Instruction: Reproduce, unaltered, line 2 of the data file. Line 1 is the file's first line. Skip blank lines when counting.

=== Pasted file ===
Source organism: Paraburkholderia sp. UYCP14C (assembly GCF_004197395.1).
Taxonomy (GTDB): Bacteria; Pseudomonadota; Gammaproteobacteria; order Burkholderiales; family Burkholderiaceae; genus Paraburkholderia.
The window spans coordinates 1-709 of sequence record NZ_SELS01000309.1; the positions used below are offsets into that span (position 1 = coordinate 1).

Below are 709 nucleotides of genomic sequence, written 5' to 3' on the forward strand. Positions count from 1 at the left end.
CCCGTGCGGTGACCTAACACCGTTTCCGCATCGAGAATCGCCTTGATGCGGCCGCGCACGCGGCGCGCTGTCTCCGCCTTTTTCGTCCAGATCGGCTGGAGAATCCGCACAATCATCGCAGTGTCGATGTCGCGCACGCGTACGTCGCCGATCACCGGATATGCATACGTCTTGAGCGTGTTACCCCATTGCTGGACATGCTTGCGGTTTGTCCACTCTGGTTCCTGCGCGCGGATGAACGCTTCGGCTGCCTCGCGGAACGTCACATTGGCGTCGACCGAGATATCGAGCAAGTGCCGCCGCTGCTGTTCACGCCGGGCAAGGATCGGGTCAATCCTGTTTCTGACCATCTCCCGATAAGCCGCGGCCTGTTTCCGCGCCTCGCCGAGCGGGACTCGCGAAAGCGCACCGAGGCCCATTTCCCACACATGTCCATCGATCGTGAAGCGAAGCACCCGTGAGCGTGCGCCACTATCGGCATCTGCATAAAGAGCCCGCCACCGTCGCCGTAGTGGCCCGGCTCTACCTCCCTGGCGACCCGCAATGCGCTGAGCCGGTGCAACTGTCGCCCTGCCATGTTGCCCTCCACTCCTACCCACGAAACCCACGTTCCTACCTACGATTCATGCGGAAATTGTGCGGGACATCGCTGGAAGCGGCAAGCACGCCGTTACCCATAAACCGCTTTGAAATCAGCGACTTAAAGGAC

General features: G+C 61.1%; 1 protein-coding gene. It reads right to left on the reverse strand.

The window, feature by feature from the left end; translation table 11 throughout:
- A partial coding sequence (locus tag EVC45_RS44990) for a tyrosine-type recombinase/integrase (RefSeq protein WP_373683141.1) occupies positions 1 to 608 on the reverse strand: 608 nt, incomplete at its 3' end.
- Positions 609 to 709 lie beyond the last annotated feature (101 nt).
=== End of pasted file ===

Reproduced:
Taxonomy (GTDB): Bacteria; Pseudomonadota; Gammaproteobacteria; order Burkholderiales; family Burkholderiaceae; genus Paraburkholderia.